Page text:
8 Questions Super Tuesday Could Answer

By Dan Balz
Washington Post Staff Writer
Tuesday, February 5, 2008

Will Either Race End Today?

1) Democratic strategist Bill Carrick put it best: "To paraphrase Churchill," he wrote in an e-mail, "the Democrats are at the end of the beginning and the Republicans are at the beginning of the end."

The Republican race is on the brink of ending, unless John McCain stumbles badly. GOP rules mean he should win a big batch of delegates by carrying such winner-take-all states as New York, New Jersey, Connecticut and Missouri. California has become more competitive, which prompted Mitt Romney to return to the state for a late rally. He hopes a win there will trigger a conservative backlash against McCain.

Even if McCain has a good night, Romney and Mike Huckabee may stay in the race, but unless Romney can pick up in the neighborhood of 400 delegates, he may have trouble catching up.

The Democratic race will not end today and may not end for another two months. Today's contests will end up awarding more than 1,800 delegates -- half of the pledged delegates going to the national convention in Denver in August -- but party rules make it difficult for a candidate to emerge with a substantial lead. Clinton is counting on New York, New Jersey, Arkansas and California as her base. Obama's strength is in Illinois and the half-dozen states with caucuses rather than primaries, but his campaign predicts neither candidate will emerge with a lead of more than 100 delegates. As a result, both campaigns are looking ahead to contests in the District and states such as Maryland, Virginia, Washington and Wisconsin, all of which will be held this month, and to Ohio and Texas on March 4.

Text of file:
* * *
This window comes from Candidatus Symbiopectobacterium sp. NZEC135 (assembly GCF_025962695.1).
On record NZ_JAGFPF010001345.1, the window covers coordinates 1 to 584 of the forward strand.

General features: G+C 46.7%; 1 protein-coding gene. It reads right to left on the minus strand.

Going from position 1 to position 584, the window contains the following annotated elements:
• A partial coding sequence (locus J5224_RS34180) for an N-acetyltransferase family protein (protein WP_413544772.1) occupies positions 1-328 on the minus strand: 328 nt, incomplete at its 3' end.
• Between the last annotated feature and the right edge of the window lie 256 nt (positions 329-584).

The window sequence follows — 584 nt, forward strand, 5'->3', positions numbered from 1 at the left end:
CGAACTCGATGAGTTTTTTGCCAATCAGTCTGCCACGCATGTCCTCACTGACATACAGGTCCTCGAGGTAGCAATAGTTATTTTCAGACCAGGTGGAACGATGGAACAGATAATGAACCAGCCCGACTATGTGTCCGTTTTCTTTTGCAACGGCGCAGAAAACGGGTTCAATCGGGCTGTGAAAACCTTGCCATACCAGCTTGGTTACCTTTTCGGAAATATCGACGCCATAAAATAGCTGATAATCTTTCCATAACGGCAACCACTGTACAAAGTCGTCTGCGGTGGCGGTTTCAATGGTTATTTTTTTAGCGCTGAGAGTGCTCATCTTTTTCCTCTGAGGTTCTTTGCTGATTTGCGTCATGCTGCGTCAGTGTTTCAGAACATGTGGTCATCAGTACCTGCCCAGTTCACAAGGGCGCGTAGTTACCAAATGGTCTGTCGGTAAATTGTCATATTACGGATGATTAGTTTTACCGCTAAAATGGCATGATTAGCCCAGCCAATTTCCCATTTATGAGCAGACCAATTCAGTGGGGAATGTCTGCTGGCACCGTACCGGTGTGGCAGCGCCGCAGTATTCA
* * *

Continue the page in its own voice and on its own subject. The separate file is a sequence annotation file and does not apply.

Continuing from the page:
What Constitutes Victory?

2) This is obviously easier to answer on the Republican side: The candidate who wins the most states and the most delegates will be today's winner, and that is expected to be McCain. On the Democratic side, party strategists say some combination of popular vote, states won and delegates accumulated will figure into the assessments of who won.

History suggests that winning states creates psychological success, which is to say that if either candidate wins a clear majority -- say, 14 or 15 of the 22 at stake -- that would be seen as a big night, even though the delegate count will probably show a very close race.

There will be a major spin war by the Clinton and Obama campaigns in what may be the most consequential such public relations battle since Walter Mondale's campaign spun itself out of a weak performance on Super Tuesday 1984. But there are reasons to be cautious about declaring winners and losers. Nevada is an example: Clinton had a higher percentage of voters in the state's Democratic caucus, but Obama may emerge with one more delegate. Polls in California do not close until 11 p.m. Eastern time, and late-arriving absentee ballots may not be counted until tomorrow.

What States Bear Watching?

3) In the Democratic race, California always merits watching, and all the more because of polls showing what was a healthy lead for Clinton shrinking on the final week. Clinton would have trouble recovering if Obama wins the popular vote.

Missouri is usually a general-election bellwether, and the two candidates have appeared evenly matched there. Keys there will be winning union voters and whether Obama's support from Sen. Claire McCaskill cuts into Clinton's strength with women.